The Tree House takes its name from the giant protected Oak tree growing in the middle of the lot. In their brief to Architect David Birt, the clients asked to design the house around the tree itself, enhancing as much as possible the connection between inside and outside.
David tells us more about his approach to architecture, the concept behind this project — he tried to buy the lot to build his family home before the current owners — and how it evolved.
What made you decide to become an architect?
In about the fifth grade I made the decision that I wanted to pursue Architecture. I began college studying graphic design, but really was fascinated by my friends who were architecture students and found myself hanging out in the studio with them.
Understanding that architecture was in some ways art that could be occupied and set the stage for life to happen really hooked me.
Which part/s of a new project excite(s) you the most?
I really enjoy listening to the clients speak about how they envision their life in the space, and then taking the first steps in forming the kernel of the idea by which all future design decisions are made.
The first iterations of a design in sketch form where we can explore multiple directions with our team are very satisfying.
Can you tell us a bit about the story of this house and its owners?
The Tree House was a speculative house with a protected oak tree right in the middle of the lot. The existing house needed to be demolished and many prospective buyers were having a difficult time envisioning the potential of the lot.
Coincidentally, my wife and I visited the lot and made an offer on it, which we were quickly outbid. As this was happening, I was already designing a potential scheme for ourselves and at the time our 3 kids. After we were commissioned for the project, we had a sense of what we could do already and our team quickly refined the design.
The eventual owners also had children and the scheme works for them in the same way that we envisioned.
What did your clients ask for in their brief?
They asked to maximize the available square footage and work around the protected tree. They also asked for a three bedroom scheme and a strong connection between the inside and outside.
What was the first question you asked yourself when you got the assignment?
Can we really devise a scheme that embraces and works with the Oak tree to create a much more interesting design than if the tree did not exist.
What was your approach for the project?
We separated the public and private realms from each other, with the kitchen, living and dining room to one side of the lot, and the bedrooms to the other, creating a central courtyard that opens up under the tree canopy.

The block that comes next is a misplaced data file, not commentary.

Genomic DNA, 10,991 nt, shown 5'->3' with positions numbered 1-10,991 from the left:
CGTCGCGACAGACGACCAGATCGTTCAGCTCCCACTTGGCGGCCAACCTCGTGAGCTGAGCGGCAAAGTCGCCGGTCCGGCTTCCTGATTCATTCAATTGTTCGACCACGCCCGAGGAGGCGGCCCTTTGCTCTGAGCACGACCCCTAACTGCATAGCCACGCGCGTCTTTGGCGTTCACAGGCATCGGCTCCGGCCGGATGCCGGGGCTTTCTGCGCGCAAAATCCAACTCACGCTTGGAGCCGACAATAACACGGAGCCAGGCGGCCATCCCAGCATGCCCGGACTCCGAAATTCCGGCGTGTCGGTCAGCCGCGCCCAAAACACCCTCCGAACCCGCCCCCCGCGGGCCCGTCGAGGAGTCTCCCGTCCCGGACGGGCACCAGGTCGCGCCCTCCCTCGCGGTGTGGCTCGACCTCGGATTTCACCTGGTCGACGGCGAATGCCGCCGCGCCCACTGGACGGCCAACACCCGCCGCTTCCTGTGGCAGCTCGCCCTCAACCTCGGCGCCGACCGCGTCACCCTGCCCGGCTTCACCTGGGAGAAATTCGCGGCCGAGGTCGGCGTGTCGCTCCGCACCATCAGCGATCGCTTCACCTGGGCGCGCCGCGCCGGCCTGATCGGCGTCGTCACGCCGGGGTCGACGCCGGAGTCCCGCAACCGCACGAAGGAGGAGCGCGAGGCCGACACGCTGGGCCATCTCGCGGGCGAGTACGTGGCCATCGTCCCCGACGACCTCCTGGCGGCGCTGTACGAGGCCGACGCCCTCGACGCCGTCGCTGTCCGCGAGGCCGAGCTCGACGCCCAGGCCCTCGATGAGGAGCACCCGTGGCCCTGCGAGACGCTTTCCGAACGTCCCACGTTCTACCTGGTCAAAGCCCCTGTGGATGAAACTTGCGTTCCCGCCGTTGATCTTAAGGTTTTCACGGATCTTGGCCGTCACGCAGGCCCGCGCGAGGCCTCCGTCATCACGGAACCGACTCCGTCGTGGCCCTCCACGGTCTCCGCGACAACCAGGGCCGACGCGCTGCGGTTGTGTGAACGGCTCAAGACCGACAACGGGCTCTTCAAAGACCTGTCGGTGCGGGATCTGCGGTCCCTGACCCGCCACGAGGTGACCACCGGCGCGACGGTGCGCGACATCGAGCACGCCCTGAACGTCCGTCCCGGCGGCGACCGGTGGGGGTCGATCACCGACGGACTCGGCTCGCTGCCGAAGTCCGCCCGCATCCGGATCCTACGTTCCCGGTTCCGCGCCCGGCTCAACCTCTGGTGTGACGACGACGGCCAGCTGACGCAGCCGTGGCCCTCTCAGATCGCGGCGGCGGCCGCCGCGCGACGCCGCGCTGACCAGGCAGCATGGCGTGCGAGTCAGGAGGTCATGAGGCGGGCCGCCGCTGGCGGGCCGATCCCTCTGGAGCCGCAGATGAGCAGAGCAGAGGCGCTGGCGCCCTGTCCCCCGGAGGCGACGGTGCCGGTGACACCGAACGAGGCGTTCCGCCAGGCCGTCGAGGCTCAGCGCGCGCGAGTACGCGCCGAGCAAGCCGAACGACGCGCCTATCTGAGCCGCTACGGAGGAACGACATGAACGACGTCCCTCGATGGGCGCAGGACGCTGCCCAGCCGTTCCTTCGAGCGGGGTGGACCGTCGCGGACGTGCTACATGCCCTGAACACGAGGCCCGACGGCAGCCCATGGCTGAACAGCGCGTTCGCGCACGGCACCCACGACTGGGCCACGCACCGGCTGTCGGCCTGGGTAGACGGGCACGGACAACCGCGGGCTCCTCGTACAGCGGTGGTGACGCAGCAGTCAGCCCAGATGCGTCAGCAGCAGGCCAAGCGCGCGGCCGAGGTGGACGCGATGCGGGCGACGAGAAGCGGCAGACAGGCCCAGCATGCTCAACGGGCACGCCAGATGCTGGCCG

Which is your favourite/most important feature of this house and why?
The entry of the home is really a subtle surprise. As you enter you are met with an atrium of sorts in which the multiple windows give way to the tree bond and extend your view upward into the canopy of the tree.
The nature of the dappled light replicates the light as it spills through the tree, we folded the wall back to follow the tree and they seem to be in harmony with each other. There are other places in the home as well that bring in natural light in unique ways that are always more successful than you remember on each visit.
What materials have you used and why?
We kept the material palette to just a few textures and colors, the white stucco, the stained knotty red cedar, and the painted cedar. We really like our project to have a neutrality to them so that they can reflect the nature around them, and the interesting things that they owners brings with them.
How important was the contribution of your clients, if there was any?
Our client was great to work with, they really trusted us and our vision..
Last but not least, what advice would you give to someone who wants to build a house today?
Work with an Architect, they have years of training and they have much to bring to the table. Be open to their ideas, and be ready for them to question your preconceived notions, but do not be afraid of making sure they understand your expectations both for the design and quality, but for the budget as well.
Last but not least, remember that each custom home is a prototype, so be happy and enjoy the process.
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